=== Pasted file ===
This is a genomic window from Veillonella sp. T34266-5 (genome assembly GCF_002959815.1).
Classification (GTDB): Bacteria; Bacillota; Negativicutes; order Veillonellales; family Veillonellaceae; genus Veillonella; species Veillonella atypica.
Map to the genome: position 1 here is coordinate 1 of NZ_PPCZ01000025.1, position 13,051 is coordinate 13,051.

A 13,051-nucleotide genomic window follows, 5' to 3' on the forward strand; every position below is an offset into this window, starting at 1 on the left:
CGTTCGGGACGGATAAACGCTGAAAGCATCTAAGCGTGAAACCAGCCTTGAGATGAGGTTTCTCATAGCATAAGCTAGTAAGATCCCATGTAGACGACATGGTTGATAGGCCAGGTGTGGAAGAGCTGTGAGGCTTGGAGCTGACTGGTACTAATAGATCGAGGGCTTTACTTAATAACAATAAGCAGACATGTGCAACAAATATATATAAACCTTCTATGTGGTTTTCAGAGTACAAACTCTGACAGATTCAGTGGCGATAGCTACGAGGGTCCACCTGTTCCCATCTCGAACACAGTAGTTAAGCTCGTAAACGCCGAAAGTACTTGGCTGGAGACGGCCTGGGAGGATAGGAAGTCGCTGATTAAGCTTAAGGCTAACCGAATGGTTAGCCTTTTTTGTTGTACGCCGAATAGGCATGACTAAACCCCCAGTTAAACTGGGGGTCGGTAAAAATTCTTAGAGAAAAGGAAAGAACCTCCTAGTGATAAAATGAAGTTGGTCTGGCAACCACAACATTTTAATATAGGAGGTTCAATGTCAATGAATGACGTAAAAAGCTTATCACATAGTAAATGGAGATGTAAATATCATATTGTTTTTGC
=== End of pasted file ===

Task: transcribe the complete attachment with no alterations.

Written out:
This is a genomic window from Veillonella sp. T34266-5 (genome assembly GCF_002959815.1).
Classification (GTDB): Bacteria; Bacillota; Negativicutes; order Veillonellales; family Veillonellaceae; genus Veillonella; species Veillonella atypica.
Map to the genome: position 1 here is coordinate 1 of NZ_PPCZ01000025.1, position 13,051 is coordinate 13,051.

A 13,051-nucleotide genomic window follows, 5' to 3' on the forward strand; every position below is an offset into this window, starting at 1 on the left:
CGTTCGGGACGGATAAACGCTGAAAGCATCTAAGCGTGAAACCAGCCTTGAGATGAGGTTTCTCATAGCATAAGCTAGTAAGATCCCATGTAGACGACATGGTTGATAGGCCAGGTGTGGAAGAGCTGTGAGGCTTGGAGCTGACTGGTACTAATAGATCGAGGGCTTTACTTAATAACAATAAGCAGACATGTGCAACAAATATATATAAACCTTCTATGTGGTTTTCAGAGTACAAACTCTGACAGATTCAGTGGCGATAGCTACGAGGGTCCACCTGTTCCCATCTCGAACACAGTAGTTAAGCTCGTAAACGCCGAAAGTACTTGGCTGGAGACGGCCTGGGAGGATAGGAAGTCGCTGATTAAGCTTAAGGCTAACCGAATGGTTAGCCTTTTTTGTTGTACGCCGAATAGGCATGACTAAACCCCCAGTTAAACTGGGGGTCGGTAAAAATTCTTAGAGAAAAGGAAAGAACCTCCTAGTGATAAAATGAAGTTGGTCTGGCAACCACAACATTTTAATATAGGAGGTTCAATGTCAATGAATGACGTAAAAAGCTTATCACATAGTAAATGGAGATGTAAATATCATATTGTTTTTGC